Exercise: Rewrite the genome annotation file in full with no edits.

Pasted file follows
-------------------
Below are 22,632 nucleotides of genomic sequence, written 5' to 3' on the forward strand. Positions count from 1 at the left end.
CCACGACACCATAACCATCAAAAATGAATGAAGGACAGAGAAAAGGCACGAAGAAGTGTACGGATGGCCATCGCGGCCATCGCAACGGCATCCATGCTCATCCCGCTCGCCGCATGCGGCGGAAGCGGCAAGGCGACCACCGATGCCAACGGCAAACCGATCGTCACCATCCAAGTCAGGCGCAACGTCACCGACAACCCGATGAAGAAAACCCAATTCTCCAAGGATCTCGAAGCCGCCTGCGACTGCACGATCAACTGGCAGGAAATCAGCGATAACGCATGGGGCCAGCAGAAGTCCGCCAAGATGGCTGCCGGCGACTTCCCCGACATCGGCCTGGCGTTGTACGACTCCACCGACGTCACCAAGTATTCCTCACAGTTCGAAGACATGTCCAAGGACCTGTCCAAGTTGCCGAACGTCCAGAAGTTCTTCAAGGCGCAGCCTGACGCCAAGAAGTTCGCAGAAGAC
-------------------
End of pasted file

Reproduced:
Below are 22,632 nucleotides of genomic sequence, written 5' to 3' on the forward strand. Positions count from 1 at the left end.
CCACGACACCATAACCATCAAAAATGAATGAAGGACAGAGAAAAGGCACGAAGAAGTGTACGGATGGCCATCGCGGCCATCGCAACGGCATCCATGCTCATCCCGCTCGCCGCATGCGGCGGAAGCGGCAAGGCGACCACCGATGCCAACGGCAAACCGATCGTCACCATCCAAGTCAGGCGCAACGTCACCGACAACCCGATGAAGAAAACCCAATTCTCCAAGGATCTCGAAGCCGCCTGCGACTGCACGATCAACTGGCAGGAAATCAGCGATAACGCATGGGGCCAGCAGAAGTCCGCCAAGATGGCTGCCGGCGACTTCCCCGACATCGGCCTGGCGTTGTACGACTCCACCGACGTCACCAAGTATTCCTCACAGTTCGAAGACATGTCCAAGGACCTGTCCAAGTTGCCGAACGTCCAGAAGTTCTTCAAGGCGCAGCCTGACGCCAAGAAGTTCGCAGAAGAC